The rise and rise of reddit

Earlier this month, social news site reddit became operationally independent from its owner Condé Nast Publications, forming Reddit Inc. as a subsidiary of Advance Publications, Condé Nast’s parent company. Condé Nast acquired Reddit in October 2006, when reddit was still considered the smaller, tighter knit, cousin of Digg.

Back then reddit was receiving around 700 000 page views per day. Now reddit “routinely gets that much traffic in 15 minutes“. Over the last four years reddit has been steadily growing into one of the less well known, but more influential online social communities. Probably most impressively, it is a site with more than 18.8-million monthly unique visitors and a development team only recently increased to five.

No ad to show here.

For those who have never heard of reddit, it is a socially powered news aggregation site. Users can submit links to anything interesting they find on the web (or simply post their own text). Other users may then “upvote” or “downvote” these links. Links that are upvoted more rise to the front-page for everyone to see, whereas links that are downvoted linger on the back pages where they are seldom seen. Users can also comment on these links, and can further upvote and downvote these comments.

This means that the reddit community democratically creates or selects and then orders the content it views. With such a massive userbase, front page links can garner tens of thousands of page-views to a specific source. This “Reddit bump” is known for overwhelming smaller websites, but otherwise can provide valuable advertising revenue to various corners of the internet.

Despite its rapid growth of users, over the years the community seems to have been more of a headache for Condé Nast than anything else. It has never been a particularly profitable enterprise. It is a completely open-source project (with the exception of its anti-spam features) and all its code is available freely on Github. Its only income is in the form of limited advertising and Reddit Gold, an optional premium service for US$3.99 per month that offers new features to users. Other than that, the site is powered by the weight of its user participation.

Reddit and Condé Nast have often been at odds over various issues. Possibly the most famous example being a disagreement over Prop 19 adverts, when Condé Nast disallowed adverts for the legalisation of marijuana on reddit. When reddit asked why, the official response from above was “As a corporation, Condé Nast does not want to benefit financially from this particular issue.” In resistance to this stance, reddit decided to make use of the loophole in this response and ran the ads for free.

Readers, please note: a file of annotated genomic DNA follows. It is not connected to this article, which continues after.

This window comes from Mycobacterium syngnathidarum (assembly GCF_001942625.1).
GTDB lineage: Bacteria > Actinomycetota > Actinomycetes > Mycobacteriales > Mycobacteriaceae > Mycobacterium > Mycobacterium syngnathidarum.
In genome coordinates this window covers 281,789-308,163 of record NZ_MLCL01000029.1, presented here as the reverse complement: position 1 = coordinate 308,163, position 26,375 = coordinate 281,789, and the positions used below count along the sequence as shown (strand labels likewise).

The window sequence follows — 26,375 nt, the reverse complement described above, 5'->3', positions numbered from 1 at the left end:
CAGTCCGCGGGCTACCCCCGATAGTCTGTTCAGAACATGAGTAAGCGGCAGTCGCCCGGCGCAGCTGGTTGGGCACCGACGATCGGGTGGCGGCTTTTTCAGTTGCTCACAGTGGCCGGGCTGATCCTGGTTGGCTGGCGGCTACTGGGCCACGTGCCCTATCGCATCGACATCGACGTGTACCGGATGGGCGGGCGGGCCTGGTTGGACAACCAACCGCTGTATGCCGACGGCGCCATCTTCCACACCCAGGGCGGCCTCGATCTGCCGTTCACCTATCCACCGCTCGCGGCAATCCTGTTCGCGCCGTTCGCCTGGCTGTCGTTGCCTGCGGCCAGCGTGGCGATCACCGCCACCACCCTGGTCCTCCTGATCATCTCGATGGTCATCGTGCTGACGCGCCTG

Reddit is known for a hive-mind that is predominantly liberal, vehemently counter-corporate and counter-commercialisation. It is also more focused on developing its own community than on building a sustainable and profitable business. Reddit staff have also complained in the past that they are treated as second class citizens in the Condé Naste hierarchy. With such a conflictual relationship, reddit has essentially had to finance itself independently under its parent, with reddit revenue going back into the site and very little dripping down from above.

Digg’s spectacular and public implosion in 2010, however, allowed reddit to overtake its long term rival into a place of internet prominence. With the raise in users and stature, came the need for more money for staff and development.

This split from Condé Nast has been a long denied rumour. With reddit’s growth, and conflicting nature to its previous owner, it was only a matter of time before something snapped. This split should benefit both entities in the end. It also means that Reddit Inc. is now in need of a CEO, with no indications so far of who this might be. It will be interesting to see what’s in store for the future of “the front page of the internet”.

No ad to show here.



Sign up to our newsletter to get the latest in digital insights. sign up

Welcome to Memeburn

Sign up to our newsletter to get the latest in digital insights.

Exit mobile version